Court order paved way for sale of Catto ranch outside of Aspen
An August court order played a key role in this week’s $23.2 million sale of the Little Woody Creek Ranch, which means the 128-acre property will remain preserved under the new ownership.
Last year, the ranch became the centerpiece of a lawsuit that the Catto Charitable Foundation, which owned the property, filed in Pitkin County District Court. The document asked the court to amend the property deed because of its ambiguous language.
“The Foundation has determined that it is in the best interests of its charitable purpose to sell the Ranch and use the proceeds from the sale to further its charitable mission,” said the complaint, dated April 29, 2014.
When the ranch’s longtime owner, former U.S. diplomat Henry Catto, conveyed the property to the foundation in 2009, a deed stipulated numerous development restrictions. But the deed’s language was unclear, making it difficult for the foundation to market to prospective buyers, said Aspen attorney Bart Johnson, who provided legal counsel to the foundation in its sale of the ranch.
On Aug. 18, Pitkin County District Judge Gail Nichols signed an order that allowed the foundation to amend the deed. Most important, Johnson said, is that the new owners can’t use the property for commercial purposes and must preserve it.
“The new deed reads more like a conservation easement would,” he said. “They have to maintain the property’s natural habitat and maintain its ecological, pastoral open space and scenic value. That was missing from the original deed, and in retrospect, that made it problematic to sell. The property had become so valuable that it made much more sense for the foundation to take that money rather than have it tied up in land.”
Nonprofits will likely lose access to ranch
Various Aspen-area nonprofits once enjoyed the Little Woody Creek Ranch for functions, residence programs and other offerings, but the sale likely puts an end to those perks.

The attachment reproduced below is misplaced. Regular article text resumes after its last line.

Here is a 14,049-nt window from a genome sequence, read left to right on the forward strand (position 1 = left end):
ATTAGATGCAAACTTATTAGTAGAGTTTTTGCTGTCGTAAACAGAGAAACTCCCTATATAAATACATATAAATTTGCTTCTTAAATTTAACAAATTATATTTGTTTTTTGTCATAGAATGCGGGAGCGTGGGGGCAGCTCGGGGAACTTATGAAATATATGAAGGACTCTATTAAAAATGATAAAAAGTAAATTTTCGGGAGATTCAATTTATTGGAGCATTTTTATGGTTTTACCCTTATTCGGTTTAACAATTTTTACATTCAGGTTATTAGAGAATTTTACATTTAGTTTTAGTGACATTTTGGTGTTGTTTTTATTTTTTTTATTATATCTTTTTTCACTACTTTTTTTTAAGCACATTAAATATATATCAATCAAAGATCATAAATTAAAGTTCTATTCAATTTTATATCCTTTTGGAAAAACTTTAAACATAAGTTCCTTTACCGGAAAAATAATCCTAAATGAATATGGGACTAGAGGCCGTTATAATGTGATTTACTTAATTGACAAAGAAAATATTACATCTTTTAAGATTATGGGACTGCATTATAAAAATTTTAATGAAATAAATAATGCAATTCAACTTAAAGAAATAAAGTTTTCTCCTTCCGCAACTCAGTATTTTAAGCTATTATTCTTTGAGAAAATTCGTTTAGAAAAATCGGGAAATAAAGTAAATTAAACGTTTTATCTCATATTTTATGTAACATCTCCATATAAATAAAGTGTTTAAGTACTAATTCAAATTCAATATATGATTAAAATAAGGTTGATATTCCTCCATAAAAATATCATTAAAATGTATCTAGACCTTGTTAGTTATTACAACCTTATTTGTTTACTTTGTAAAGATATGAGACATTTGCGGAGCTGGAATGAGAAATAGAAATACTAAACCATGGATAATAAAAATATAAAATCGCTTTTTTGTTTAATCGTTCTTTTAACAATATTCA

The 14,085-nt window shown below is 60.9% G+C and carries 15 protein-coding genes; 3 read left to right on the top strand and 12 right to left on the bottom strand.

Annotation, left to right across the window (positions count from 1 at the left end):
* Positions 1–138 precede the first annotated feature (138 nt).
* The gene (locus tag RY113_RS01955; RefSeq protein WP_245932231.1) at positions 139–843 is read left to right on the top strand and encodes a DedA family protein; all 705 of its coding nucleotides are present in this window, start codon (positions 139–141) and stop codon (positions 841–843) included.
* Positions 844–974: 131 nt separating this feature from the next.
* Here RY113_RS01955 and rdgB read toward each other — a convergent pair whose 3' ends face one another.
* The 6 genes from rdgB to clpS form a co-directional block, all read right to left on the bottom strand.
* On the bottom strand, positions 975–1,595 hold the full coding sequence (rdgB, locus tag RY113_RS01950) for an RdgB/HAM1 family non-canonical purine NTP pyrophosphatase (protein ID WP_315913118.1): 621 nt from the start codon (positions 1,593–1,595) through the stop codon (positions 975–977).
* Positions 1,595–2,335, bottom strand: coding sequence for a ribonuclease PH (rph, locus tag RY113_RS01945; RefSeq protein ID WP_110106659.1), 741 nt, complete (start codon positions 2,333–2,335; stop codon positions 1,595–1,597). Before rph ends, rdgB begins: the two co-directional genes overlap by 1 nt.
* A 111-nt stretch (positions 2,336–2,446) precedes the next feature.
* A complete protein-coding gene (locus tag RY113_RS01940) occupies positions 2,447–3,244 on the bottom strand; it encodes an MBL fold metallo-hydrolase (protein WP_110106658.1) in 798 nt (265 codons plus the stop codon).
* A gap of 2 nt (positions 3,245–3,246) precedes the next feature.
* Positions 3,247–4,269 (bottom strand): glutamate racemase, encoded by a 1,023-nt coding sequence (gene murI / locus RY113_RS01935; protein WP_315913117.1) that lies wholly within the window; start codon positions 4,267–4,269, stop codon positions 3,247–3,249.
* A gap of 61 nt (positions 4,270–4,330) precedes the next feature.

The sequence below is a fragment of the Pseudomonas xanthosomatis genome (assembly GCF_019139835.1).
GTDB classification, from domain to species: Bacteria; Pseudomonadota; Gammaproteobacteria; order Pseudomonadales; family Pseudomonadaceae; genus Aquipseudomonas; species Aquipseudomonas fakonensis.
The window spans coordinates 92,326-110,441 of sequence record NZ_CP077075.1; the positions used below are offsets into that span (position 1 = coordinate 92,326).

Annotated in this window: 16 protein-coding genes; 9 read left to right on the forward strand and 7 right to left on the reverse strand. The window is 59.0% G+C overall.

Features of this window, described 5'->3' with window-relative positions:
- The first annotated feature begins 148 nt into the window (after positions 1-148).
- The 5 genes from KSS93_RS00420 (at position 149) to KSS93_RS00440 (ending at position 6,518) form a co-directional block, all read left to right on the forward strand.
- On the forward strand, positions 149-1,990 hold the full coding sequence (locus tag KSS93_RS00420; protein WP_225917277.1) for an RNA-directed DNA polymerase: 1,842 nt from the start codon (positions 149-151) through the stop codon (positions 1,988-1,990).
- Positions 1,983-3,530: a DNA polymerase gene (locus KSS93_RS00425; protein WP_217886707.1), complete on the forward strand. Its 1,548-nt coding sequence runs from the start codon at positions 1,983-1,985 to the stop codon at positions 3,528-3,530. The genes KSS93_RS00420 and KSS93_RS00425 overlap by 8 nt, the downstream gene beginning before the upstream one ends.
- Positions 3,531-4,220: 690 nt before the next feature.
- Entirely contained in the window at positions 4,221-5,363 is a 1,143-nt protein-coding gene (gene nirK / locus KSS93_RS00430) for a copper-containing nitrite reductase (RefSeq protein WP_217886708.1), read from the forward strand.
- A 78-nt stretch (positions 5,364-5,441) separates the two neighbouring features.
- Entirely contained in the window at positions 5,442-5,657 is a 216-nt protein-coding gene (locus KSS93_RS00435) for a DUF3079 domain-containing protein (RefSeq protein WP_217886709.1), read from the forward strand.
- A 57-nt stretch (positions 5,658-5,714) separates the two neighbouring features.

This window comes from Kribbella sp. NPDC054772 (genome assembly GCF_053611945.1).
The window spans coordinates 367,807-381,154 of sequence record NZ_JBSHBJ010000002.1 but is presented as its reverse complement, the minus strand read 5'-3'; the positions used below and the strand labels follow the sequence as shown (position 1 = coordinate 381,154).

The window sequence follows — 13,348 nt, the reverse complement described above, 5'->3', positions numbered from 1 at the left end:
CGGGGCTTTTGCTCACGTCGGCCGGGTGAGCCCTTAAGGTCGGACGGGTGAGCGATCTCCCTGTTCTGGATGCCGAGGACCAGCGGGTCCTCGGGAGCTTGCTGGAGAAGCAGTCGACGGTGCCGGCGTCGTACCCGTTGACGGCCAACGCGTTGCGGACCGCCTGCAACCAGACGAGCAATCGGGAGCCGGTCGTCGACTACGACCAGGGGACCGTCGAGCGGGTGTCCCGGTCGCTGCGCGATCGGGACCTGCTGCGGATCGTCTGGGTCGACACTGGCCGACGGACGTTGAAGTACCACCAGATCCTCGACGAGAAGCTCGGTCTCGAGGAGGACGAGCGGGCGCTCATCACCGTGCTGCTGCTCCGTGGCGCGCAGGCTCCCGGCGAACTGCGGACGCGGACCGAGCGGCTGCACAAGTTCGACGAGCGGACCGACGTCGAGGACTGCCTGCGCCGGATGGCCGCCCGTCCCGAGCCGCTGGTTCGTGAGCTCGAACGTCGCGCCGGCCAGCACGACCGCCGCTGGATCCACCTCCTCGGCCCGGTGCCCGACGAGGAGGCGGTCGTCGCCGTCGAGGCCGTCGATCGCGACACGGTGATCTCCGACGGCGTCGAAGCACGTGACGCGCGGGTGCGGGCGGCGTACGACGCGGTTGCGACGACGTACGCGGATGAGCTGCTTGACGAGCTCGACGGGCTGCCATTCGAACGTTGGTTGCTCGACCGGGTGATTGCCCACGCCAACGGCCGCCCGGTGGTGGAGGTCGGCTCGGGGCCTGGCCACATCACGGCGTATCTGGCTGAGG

The Aspen Writers’ Foundation — now called Aspen Words — used the ranch to host award-winning author Terry McMillan in September. And in the Oct. 13 issue of The New Yorker, a poem written by Rowan Ricardo Phillips, who stayed at the ranch in December 2013, began, “Alone in Woody Creek, Colorado …”
Chris Lane, executive director of the Aspen Center for Environmental Studies, said the nonprofit most recently used the property a few months ago to house its forest-health director as part of its scientist-in-residence program.
“When we saw that the property was being sold, we knew that we would be ending our relationship,” Lane said.
Lane said the losing access to the ranch wouldn’t affect ACES’ forest-health program. “There’s no real change,” he said.
Little Woody Creek Ranch is “amazing ecologically,” he said.
“There are mountain lions, golden eagles, elk,” he said. “The Cattos were wildlife-friendly and they treated us great.”
The revised deed, like the previous one, includes language that includes nonprofits’ use of the property. The deed says the ranch “may be used for buildings to conduct workshops, programs, seminars or meetings for or on behalf of house employees and visiting faculty and guest of the Aspen Institute, Aspen Center for Environmental Studies Inc., the Music Associates of Aspen Inc., Aspen Ranch Arts Center or any other nonprofit organizations as agreed to by the Board of Directors of the Catto Charitable Foundation.”
But, Johnson said, “How the new buyers choose to use the property, we don’t have control over.”
New owners get ‘exclusive use’
Mortgage documents for the sale include provisions requiring the owners to use it for “their exclusive use and enjoyment at all times.”
Called a “second-home rider,” the document is attached to the $11.75 million deed of trust signed by buyers Laurie and Richard Stark. The document says that the Starks “shall occupy, and only use, the property as borrower’s second home.” Additionally, the agreement prohibits the Starks from renting out the ranch or using it for timeshares or shared-ownership arrangements. It also forbids them from giving a “management firm or any other person any control over the occupancy or use of the property.”
The Stark couple formed a limited liability corporation in Beverly Hills, California, called bellejackblue, under which the property is now owned. The Starks are the founders of Chrome Hearts, a luxury jewelry and accessories brand based in California.
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